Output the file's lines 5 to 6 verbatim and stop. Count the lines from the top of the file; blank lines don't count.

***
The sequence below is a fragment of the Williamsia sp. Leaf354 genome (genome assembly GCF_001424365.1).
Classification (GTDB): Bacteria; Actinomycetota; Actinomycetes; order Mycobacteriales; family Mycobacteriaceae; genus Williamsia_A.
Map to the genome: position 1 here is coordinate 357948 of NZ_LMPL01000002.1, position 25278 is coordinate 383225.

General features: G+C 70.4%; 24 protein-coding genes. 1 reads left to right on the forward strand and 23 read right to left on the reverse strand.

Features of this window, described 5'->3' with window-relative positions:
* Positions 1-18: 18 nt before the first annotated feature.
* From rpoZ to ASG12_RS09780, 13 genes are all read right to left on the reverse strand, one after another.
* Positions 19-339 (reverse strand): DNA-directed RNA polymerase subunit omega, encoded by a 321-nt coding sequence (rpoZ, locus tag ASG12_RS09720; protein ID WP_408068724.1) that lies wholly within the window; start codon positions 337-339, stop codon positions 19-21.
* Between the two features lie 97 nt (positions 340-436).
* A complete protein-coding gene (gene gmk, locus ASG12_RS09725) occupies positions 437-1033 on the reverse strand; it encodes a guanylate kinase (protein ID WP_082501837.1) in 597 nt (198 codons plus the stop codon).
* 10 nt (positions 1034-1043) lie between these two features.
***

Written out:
Features of this window, described 5'->3' with window-relative positions:
* Positions 1-18: 18 nt before the first annotated feature.